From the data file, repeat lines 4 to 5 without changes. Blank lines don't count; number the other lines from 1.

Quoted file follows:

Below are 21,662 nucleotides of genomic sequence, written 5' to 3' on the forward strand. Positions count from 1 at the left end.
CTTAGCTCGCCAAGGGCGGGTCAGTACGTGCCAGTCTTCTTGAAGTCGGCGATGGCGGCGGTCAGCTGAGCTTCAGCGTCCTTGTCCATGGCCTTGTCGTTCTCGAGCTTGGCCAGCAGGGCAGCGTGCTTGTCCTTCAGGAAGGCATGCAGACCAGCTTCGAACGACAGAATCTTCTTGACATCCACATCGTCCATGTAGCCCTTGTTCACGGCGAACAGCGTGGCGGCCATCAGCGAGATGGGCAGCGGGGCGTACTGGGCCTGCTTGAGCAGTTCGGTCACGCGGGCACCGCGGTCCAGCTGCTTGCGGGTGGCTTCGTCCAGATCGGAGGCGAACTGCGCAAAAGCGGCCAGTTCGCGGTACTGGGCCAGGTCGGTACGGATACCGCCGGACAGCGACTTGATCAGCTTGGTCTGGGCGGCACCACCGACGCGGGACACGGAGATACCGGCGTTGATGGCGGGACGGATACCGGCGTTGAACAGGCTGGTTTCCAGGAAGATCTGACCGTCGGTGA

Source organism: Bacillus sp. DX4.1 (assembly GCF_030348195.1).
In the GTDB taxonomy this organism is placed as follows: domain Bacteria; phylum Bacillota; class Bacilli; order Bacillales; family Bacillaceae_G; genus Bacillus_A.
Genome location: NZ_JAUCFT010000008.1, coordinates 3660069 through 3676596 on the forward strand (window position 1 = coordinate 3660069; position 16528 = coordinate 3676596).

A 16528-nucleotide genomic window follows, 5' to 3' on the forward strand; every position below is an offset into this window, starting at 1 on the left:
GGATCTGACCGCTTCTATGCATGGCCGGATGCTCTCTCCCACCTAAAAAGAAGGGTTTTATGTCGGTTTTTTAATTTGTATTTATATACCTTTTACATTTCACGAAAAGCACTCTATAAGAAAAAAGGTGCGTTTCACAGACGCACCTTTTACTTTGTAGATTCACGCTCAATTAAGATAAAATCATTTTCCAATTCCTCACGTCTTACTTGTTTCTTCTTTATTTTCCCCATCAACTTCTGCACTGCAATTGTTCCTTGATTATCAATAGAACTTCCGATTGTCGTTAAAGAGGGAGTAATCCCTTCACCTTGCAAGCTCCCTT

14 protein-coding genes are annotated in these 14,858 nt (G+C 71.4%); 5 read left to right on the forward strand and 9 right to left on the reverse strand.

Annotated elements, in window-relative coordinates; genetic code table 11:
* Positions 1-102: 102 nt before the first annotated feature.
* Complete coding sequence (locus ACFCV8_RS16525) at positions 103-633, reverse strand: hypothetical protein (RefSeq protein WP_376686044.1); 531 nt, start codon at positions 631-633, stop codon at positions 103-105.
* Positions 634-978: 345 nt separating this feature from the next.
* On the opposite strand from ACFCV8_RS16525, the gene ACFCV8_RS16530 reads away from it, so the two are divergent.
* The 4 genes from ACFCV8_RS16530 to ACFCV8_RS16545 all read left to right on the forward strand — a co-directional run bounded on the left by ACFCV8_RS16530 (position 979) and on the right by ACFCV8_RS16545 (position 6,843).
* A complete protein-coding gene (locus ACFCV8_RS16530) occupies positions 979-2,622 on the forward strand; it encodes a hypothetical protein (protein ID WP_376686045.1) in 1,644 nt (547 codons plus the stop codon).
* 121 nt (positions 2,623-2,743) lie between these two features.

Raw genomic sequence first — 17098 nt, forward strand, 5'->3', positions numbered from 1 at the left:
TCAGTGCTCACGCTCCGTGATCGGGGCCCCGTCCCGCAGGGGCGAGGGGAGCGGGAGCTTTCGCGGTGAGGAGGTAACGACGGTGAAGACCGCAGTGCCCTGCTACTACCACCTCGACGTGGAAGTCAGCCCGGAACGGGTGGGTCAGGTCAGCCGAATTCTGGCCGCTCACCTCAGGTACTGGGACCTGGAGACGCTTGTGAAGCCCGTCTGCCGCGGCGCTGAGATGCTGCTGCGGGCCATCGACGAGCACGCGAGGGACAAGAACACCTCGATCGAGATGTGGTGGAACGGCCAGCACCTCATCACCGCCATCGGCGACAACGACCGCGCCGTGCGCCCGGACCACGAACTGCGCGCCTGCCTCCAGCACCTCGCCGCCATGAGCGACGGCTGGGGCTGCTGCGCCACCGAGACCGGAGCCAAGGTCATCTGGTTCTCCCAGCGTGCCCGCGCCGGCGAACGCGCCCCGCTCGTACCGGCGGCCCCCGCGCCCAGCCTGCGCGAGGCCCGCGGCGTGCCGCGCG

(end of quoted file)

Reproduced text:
In the GTDB taxonomy this organism is placed as follows: domain Bacteria; phylum Bacillota; class Bacilli; order Bacillales; family Bacillaceae_G; genus Bacillus_A.
Genome location: NZ_JAUCFT010000008.1, coordinates 3660069 through 3676596 on the forward strand (window position 1 = coordinate 3660069; position 16528 = coordinate 3676596).